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A farmer just won the lottery—what do they buy first? In February, the Farm Journal Pulse Poll asked that question specifically about technology purchases.
The top choice was variable-rate application technology with 31% of the responses (out of a total of 577 farmers)
The second choice was telematics with 28%.
Autosteering was third with 17%, which is interesting as a recent survey by the Association of Equipment Manufacturers calculates that more than 60% of row crop farmers are already using the technology.
While drones, smart phone apps, handheld technologies, and more get a lot of buzz, farmers may see less ROI in those as 16% say that’s their first-choice of where to invest the hypothetical windfall.
And it seems farmers are still getting their arms around the ROI of data management as well with only 8% saying software and data management is where they’d invest.
Weather is normally a factor in the commodity markets. But this year, weather could be an even bigger catalyst for higher or lower prices.
“I do think we’ll be more sensitive this year because we’re going into the growing season with such tight balance sheets in corn and soybeans in particular, relative to the last several years,” says Joe Vaclavik of Standard Grain.
The scenario the last five years was the same: rising yields meant growing supplies and rising stocks. Those factors proved to be anchors on the market.
“We had these big stocks that we had to chew through, we had a comfortable supply cushion, we had markets that offered carry. We’re in a totally different world right now here in 2021 versus where we were at this point last year, or even like every year to start basically since 2014,” Vaclavik adds. “We’re going to be a little bit more sensitive to weather, I think.”
Vaclavik says weather and acreage are two big pieces of the price puzzle.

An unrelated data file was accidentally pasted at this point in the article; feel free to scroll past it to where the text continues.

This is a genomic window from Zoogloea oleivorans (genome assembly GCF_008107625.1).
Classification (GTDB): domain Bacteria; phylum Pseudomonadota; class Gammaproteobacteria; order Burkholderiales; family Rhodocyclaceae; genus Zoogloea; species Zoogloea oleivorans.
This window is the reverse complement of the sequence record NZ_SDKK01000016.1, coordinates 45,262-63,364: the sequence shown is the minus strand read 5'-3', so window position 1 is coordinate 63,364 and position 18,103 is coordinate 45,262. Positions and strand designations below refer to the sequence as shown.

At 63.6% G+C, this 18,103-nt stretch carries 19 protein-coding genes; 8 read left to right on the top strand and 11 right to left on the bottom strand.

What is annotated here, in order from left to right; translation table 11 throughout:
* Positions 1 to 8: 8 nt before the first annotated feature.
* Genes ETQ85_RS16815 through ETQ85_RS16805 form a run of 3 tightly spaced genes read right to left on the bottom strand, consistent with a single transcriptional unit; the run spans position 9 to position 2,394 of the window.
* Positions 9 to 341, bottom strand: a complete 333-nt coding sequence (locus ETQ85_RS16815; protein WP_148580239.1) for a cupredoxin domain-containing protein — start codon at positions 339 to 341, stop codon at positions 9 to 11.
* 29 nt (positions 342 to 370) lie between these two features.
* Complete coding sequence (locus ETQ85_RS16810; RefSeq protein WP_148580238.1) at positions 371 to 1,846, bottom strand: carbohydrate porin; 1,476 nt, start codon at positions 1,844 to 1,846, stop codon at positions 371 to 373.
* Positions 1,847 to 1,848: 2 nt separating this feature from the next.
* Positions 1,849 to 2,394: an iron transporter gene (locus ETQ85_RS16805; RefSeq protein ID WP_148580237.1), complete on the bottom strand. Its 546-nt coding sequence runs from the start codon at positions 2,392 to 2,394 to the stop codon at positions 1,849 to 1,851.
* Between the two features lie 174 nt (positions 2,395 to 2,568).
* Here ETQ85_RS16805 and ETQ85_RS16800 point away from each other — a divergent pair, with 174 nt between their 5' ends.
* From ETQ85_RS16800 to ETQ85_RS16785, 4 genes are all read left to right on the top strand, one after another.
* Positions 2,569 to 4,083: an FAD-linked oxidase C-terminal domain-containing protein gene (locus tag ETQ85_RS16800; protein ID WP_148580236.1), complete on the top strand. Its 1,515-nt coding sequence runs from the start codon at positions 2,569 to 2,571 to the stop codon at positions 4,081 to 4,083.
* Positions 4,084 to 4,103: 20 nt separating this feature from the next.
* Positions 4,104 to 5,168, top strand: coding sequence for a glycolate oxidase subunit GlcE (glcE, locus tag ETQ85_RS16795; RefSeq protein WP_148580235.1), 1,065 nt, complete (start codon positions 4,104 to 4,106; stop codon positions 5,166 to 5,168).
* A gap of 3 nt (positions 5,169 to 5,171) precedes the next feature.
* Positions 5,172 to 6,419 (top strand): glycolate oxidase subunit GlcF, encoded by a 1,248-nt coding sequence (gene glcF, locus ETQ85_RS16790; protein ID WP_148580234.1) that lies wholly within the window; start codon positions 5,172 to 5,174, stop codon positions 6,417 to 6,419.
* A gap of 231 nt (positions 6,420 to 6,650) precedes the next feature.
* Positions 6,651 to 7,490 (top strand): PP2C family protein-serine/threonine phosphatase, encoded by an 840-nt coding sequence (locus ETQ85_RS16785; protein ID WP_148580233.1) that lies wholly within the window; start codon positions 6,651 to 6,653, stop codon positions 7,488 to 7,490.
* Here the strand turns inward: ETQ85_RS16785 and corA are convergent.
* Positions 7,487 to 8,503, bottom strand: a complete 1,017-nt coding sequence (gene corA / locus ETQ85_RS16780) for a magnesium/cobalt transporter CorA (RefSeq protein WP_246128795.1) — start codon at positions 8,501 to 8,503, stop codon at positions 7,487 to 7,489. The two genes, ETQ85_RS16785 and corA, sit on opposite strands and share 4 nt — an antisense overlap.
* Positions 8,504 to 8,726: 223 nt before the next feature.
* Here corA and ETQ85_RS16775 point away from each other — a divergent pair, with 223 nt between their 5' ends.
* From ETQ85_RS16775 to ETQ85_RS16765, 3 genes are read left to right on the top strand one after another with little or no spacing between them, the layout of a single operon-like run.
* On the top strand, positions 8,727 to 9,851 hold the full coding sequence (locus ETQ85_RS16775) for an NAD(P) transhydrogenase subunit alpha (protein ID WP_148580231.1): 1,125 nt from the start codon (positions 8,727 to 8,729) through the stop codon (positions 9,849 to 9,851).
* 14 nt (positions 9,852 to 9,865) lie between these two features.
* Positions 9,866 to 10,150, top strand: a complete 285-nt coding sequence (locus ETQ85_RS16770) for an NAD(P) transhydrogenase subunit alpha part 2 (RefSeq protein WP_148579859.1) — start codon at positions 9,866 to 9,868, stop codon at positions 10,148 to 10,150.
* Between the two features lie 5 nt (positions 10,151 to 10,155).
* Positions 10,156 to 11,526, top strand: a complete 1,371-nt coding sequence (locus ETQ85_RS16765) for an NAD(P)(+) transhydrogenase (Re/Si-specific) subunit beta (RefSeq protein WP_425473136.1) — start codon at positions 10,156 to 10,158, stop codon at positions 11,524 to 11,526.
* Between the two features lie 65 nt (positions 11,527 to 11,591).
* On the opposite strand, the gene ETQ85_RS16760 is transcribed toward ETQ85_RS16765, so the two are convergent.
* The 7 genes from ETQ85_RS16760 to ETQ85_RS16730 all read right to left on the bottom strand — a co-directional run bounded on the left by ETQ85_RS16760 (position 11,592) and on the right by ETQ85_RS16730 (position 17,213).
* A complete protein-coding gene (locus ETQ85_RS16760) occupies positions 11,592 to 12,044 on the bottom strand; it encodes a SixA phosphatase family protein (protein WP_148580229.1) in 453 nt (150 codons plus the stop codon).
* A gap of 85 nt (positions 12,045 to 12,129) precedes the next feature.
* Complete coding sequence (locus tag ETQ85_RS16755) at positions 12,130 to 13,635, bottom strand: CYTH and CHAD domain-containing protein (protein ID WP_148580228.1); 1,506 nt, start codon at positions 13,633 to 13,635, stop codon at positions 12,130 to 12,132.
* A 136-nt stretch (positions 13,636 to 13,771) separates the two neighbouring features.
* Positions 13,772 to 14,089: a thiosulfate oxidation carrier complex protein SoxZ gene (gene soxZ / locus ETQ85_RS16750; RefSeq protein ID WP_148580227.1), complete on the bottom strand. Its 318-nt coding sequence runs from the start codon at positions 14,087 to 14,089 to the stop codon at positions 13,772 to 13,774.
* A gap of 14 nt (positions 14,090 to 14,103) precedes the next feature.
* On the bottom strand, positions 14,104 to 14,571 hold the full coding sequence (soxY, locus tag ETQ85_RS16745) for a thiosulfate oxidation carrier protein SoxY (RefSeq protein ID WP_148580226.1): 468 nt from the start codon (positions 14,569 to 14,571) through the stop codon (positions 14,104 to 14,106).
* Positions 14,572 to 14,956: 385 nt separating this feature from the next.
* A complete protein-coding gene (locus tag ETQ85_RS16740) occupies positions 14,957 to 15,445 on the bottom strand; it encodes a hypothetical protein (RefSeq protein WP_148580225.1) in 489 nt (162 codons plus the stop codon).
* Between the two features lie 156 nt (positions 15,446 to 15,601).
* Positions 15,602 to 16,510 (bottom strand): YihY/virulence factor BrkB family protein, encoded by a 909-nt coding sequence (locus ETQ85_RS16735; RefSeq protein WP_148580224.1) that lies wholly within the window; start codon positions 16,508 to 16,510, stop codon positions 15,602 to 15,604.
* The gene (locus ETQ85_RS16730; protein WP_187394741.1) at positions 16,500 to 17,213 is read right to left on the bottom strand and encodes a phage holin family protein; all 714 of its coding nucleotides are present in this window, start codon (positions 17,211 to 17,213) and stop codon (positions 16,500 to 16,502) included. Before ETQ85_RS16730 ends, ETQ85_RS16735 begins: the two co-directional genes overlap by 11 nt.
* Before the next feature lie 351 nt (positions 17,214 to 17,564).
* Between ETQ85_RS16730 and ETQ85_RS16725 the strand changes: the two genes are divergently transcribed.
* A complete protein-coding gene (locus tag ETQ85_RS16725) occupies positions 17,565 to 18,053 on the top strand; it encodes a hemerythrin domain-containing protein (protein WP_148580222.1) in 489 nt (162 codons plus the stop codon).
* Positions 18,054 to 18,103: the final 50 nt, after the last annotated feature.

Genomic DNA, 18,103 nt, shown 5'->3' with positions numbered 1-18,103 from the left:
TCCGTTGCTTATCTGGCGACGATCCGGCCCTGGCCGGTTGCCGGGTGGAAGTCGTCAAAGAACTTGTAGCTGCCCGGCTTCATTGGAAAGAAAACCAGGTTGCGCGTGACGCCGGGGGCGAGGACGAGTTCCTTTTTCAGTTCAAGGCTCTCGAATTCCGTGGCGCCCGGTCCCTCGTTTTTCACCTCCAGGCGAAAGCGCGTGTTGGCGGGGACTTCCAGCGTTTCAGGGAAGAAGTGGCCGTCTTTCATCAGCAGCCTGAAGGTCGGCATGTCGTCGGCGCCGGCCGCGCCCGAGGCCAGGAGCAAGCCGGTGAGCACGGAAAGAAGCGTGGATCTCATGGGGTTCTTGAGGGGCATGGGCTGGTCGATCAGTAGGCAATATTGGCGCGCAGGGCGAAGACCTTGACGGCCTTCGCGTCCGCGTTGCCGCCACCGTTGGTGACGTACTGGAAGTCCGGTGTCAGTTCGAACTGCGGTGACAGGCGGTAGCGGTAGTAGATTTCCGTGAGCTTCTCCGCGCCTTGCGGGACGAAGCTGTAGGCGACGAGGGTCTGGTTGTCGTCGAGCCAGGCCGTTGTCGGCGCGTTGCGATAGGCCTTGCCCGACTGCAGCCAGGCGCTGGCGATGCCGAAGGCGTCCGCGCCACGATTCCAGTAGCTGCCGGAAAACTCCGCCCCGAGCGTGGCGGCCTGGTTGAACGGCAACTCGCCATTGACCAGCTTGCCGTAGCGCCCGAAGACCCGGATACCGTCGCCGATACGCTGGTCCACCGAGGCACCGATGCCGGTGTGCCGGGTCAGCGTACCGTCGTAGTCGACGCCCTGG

“Acreage times yield, of course, is your production number,” says Vaclavik. “So, the weather and acreage are two very big forthcoming pieces of news.”
While a U.S. weather market is typically news that moves the market in the summer months, Matt Bennett of AgMarket.Net says there’s a chance the weather market arrives early this year.
“I know a lot of folks thought that we were going to maybe get an early spring for quite some time, and then most of the forecasts here lately have said actually it’s going to get a little wet in the month of March,” he says. “We don’t really know what’s going to happen in the spring timeframe.”
As Midwest farmers wait to see how spring weather is going to play out this growing season, Bennett says the general assumption in the market right now is there will be more acres planted in 2021. Several private estimates have supported USDA’s February outlook that showed a record number of corn and soybean acres planted in 2021. However, Bennett says the acreage story is just starting.
“But what if you do get into a wet spring tighten timeframe? The big thing for producers is that they want to get acres planted. We know that. But if you do have some sort of a wet weather pattern develop, there’s no question that the markets can be highly reactive. Because all of the assumptions that the market has already made could end up being basically thrown out the window if you end up having to have more prevent plant acres again this year,” says Bennett.
A January Farm Journal Pulse Poll resulted in 9% of farmers saying the market rally is leading them to try fungicides on soybeans for the first time.
With the stronger markets early in 2021, Farm Journal sent a text-based poll asking “What if any impact will strong soybean prices have on your plans for fungicides applications in 2021?”
While 64% at the time said they wouldn’t change their fungicide plan, only 8% said they wouldn’t apply fungicides on beans this year, and 28% are increasing their fungicide use